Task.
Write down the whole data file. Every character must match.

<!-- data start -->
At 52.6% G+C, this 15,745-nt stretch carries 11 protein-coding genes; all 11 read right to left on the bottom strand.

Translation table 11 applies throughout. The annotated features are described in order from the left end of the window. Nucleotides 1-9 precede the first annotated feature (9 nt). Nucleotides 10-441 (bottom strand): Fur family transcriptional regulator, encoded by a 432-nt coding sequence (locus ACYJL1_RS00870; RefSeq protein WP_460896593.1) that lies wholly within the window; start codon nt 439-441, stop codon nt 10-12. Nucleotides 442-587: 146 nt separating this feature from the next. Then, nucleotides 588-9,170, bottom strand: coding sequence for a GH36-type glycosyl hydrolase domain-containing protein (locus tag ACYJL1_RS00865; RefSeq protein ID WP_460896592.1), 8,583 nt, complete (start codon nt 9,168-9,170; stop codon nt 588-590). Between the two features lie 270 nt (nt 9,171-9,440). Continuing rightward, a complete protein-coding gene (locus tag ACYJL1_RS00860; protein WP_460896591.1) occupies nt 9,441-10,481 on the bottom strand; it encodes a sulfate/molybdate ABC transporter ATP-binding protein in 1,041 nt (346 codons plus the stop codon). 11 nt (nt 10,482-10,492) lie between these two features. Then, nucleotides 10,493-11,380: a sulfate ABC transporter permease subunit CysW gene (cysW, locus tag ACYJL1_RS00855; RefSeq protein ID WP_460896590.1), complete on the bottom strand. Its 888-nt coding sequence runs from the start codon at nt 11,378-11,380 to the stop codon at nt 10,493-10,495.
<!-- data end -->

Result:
At 52.6% G+C, this 15,745-nt stretch carries 11 protein-coding genes; all 11 read right to left on the bottom strand.

Translation table 11 applies throughout. The annotated features are described in order from the left end of the window. Nucleotides 1-9 precede the first annotated feature (9 nt). Nucleotides 10-441 (bottom strand): Fur family transcriptional regulator, encoded by a 432-nt coding sequence (locus ACYJL1_RS00870; RefSeq protein WP_460896593.1) that lies wholly within the window; start codon nt 439-441, stop codon nt 10-12. Nucleotides 442-587: 146 nt separating this feature from the next. Then, nucleotides 588-9,170, bottom strand: coding sequence for a GH36-type glycosyl hydrolase domain-containing protein (locus tag ACYJL1_RS00865; RefSeq protein ID WP_460896592.1), 8,583 nt, complete (start codon nt 9,168-9,170; stop codon nt 588-590). Between the two features lie 270 nt (nt 9,171-9,440). Continuing rightward, a complete protein-coding gene (locus tag ACYJL1_RS00860; protein WP_460896591.1) occupies nt 9,441-10,481 on the bottom strand; it encodes a sulfate/molybdate ABC transporter ATP-binding protein in 1,041 nt (346 codons plus the stop codon). 11 nt (nt 10,482-10,492) lie between these two features. Then, nucleotides 10,493-11,380: a sulfate ABC transporter permease subunit CysW gene (cysW, locus tag ACYJL1_RS00855; RefSeq protein ID WP_460896590.1), complete on the bottom strand. Its 888-nt coding sequence runs from the start codon at nt 11,378-11,380 to the stop codon at nt 10,493-10,495.